The QueersMatthew Sweet and Susanna HoffsThe LolasJoe Goldmark
More recently a new flurry of covers have emerged, demonstrating how this hit just keeps on coming. Both The Connection and Keith Klingensmith and the TM Collective offered up sleek candy-coated versions in 2013 while The Ravenonettes turned all shoe gaze with their cover in 2015. Just this last year Jean Caffeine put a bit of edge into her otherwise melodic treatment of the song while The Decibels hit the jangle pedal pretty hard in a more rocking rendition.
A great song is one that you can hear over and over and somehow never tire of. Not surprisingly, such tunes draw other acts to want to cover them. “The Kids Are Alright” is one of them and as you can hear above, it’s actually pretty hard to mess it up.
Poor Myrtle. She’s only got Muzak® to keep her company through the long shift at work. If only she had access to this great new list of must-have LPs from 2019, helpfully assembled by Poprock Record, she might actually close that Henderson account and get off early. The lesson? You can take an oldies fixation too far. You don’t have to live in the past to love that retro sound. This year’s best-of round up of LPs from 2019 is definitive proof that everything old can be new again!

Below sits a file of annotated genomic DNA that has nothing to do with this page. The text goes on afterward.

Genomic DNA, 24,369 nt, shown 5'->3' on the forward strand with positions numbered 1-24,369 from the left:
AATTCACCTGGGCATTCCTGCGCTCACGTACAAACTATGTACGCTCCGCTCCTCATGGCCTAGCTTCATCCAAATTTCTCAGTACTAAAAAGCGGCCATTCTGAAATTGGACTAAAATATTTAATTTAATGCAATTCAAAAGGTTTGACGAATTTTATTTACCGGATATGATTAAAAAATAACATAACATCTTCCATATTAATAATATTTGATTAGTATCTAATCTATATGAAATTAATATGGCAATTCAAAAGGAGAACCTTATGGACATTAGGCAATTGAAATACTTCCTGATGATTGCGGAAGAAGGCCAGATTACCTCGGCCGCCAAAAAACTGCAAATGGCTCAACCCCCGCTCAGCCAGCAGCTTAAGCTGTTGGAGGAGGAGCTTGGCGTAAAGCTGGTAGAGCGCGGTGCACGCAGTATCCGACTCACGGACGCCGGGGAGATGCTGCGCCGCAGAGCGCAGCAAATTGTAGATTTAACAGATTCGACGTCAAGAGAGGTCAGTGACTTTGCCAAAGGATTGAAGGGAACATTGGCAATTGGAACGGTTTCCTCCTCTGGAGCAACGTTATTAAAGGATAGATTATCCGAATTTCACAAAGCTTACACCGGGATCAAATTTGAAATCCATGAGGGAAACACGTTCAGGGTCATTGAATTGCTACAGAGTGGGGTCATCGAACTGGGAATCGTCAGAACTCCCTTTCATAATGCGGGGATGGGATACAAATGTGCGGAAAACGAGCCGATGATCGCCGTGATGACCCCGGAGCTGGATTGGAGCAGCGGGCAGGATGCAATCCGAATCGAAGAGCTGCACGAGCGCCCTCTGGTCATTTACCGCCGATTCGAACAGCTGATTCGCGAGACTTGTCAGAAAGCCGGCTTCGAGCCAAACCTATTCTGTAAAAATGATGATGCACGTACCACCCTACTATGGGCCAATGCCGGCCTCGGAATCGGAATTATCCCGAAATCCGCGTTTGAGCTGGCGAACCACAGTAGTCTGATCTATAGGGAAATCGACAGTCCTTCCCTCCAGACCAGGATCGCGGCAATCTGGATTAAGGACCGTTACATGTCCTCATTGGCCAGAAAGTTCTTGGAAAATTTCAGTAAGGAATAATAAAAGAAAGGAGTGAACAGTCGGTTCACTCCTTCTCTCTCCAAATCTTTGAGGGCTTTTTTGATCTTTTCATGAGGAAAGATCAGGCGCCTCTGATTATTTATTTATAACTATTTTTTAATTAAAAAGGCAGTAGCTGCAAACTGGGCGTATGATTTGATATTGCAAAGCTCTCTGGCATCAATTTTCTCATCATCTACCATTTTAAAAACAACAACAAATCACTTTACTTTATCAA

Just a word of caution – there’s no science to the list and rankings below. Here are just 25 albums and 10 EPs that caught my ear this past year and kept me coming back for more. There was something about each, their combination of elements (songwriting, instrumentation, performance), that I thought really worked as a coherent whole. And that’s saying something in our world of social media distractions and a renewed music biz focus primarily on singles.
So let’s begin with Poprock Record’s 25 must-have LPs for 2019: